Rap has come to have a massive presence in India. Rappers from both India and other parts of the world inspire Indian audiences massively and encourage them to chase their dreams. Rap songs are memorised, their choruses made into merchandise, and their lines considered youth slogans.

But how did all of this begin? Let us take you on a historical ride where we explore the origins of rap in India!

Rap as a Means of Protest

Protest songs have a long history in India, dating back to the pre-independence period. In reality, when India became a sovereign entity in 1947, a poem (first publicly delivered at the Indian National Congress) became a symbol of patriotism. In India, where words have failed – or have been purposefully muted – and where citizens' rights to dissent have been constrained, the power of music has continued to succeed.

Protest music has been around for a long time now and people have been singing about it for as long as they've been displeased with the status quo. Protest songs are diverse in terms of musical styles, human emotions, and social causes. These songs are frequently written as part of a cultural or political reform movement, and they are intended to catalyse that movement by bringing people together and inspiring them to act or reflect. India pioneered music as a means of protest and this was most prevalent during the independence era, but slowly died out with the ebbing away of revolutionary energies. However, current protest music by musicians like  Divine, Dub Sharma, Seedhe Maut, and others has sparked a movement and is now frequently used to project unheard voices.

Introduction of Rap in India

Baba Sehgal introduced hip-hop to India in 1990, and while several musicians had tried their luck before him, Sehgal made it huge with the song "Thanda Thanda Paani," which drew a large audience.

"Simple and catchy lyrics with repetitive looping beats attracted listeners' attention", Sehgal remarked in an interview, "this was unlike anything they had heard before."

Rap in India: The First Wave

Rap, hip-hop, Indian rap, rap in India, history, history of rap, history of Indian rap, learn rap, revolution, first wave of rap, rap music, rappers, Indian rappers, Bohemia

In the early 2000s, Bohemia gave India its first significant rap revolution. The Punjabi rapper took what was already there and gave it a whole new spin. He pushed the movement in Indian hip-hop to the international level with commercial singles like "Paisa Nasha Pyar" and "School di Kitaab”. This is regarded as one of the major milestones in Indian hip-hop, which resulted in the establishment of the authentic rap culture in India.

Desi Pop/Rap

Rap, rap music, hip-hop, Indian rap, rap in India, history of rap, history, history of Indian rap, learn rap, Honey Singh, Yo Yo Honey Singh, Desi Pop, Desi Rap, Desi Pop/Rap, Mafia Mundeer, Indian rappers

A group of five individuals, Yo Yo Honey Singh, Lil Golu, Badshah, Raftaar, and Ikka, together known as "Mafia Mundeer," came crashing into the Punjabi rap industry, influenced by Bohemia's popularity. Throughout their history, the trio has released a slew of popular Punjabi rap songs. They introduced commercial rap to the community, with the majority of it being bought up by Bollywood for exorbitant fees. Honey Singh was one of the highest-paid rap artists at the time, with a song costing over 70 lakhs. In terms of commercialization, this was rap's golden period.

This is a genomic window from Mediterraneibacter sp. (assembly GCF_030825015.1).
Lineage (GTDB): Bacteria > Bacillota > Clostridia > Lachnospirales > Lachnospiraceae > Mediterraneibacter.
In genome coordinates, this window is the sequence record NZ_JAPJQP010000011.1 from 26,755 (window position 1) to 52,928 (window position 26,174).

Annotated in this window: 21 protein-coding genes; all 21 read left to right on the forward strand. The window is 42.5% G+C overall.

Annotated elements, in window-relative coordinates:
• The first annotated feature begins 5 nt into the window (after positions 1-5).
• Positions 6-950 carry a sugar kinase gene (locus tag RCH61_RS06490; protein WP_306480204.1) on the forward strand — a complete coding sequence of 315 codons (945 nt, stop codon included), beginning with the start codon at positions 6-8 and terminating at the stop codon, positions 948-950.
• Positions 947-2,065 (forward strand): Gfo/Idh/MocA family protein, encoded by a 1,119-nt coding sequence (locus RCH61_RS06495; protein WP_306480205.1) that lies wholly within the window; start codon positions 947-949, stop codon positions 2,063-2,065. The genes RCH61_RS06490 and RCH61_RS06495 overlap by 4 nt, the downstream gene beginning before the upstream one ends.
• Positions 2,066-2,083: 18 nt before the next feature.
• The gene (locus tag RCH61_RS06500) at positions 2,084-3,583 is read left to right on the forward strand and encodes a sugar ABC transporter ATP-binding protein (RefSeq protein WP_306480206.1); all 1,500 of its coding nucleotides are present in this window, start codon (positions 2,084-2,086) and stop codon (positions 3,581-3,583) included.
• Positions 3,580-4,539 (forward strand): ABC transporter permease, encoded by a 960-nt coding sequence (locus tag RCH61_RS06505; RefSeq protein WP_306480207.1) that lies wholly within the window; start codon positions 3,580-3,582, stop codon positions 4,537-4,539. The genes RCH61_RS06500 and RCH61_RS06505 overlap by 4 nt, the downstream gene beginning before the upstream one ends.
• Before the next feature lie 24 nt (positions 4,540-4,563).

Rise of Gully Rap

Naved Shaikh (Naezy), a young guy inspired by  Jay-Z and Nas (pioneers of the revolution in New York), came from the streets of Mumbai. Naezy published his first track, "Aafat" on YouTube in January 2014, along with a raw music video. The song went viral due to Naezy's diversity, amazing skills, and positive narrative.

Rap, hip-hop, rap in India, Indian rap, history, history of rap, history of Indian rap, Gully rap, learn rap, Indian rappers, Gully Gang, rap music, Thug Sangathan, Underground Sangathan

Divine and Naezy used to be 'naka' lads, rapping about their city from the “chawls” and gullies. Divine and Naezy are now celebrities, with their songs on politics and poverty causing a stir both domestically and internationally. Vivian Fernandes, AKA Divine, used to be a 'filler' in college events.

He signed with a major label, had a viral video called "Jungli Sher" and "Mere Gully Mein" with over a million views, and sold out London shows. The 25-year-old, who still lives in Andheri's JB Nagar slums, also made history as the first Indian rapper for BBC 1 radio show host and rapper Charlie Sloth's famed 'Fire in the Booth' series, rapping freestyle in Hindi.

Shah Rule, Mc Altaf, Saifan, Sammohit, and D'Evil are currently signed to Divine's big label, "Gully Gang." These veterans have first-hand knowledge of the rapping culture, having witnessed and grown up with it. They've put their rap course on FrontRow to demonstrate their knowledge of rap.

Earn Through Rap

Rap, hip-hop, rap music, Indian rap, rap in India, history of rap, history, history of Indian rap, rappers, Indian rappers, earn through rap, record label, rap label, merchandise, endorsements, royalties, monetization, rap course, learn rap, earn money, rap career, career in rap, become a rapper

Rappers make money by selling records, performing live, and going on tour. When their music is sold, published, aired, or monetized, they receive royalties from third parties. Rappers can also make money by selling their own merchandise or endorsing products.

These days, earning money isn't restricted to only a few industries; opportunities abound everywhere. Take advantage of them by enrolling in this rap course Gully Gang has created with FrontRow. Find out how to pave the way towards earning money by making music!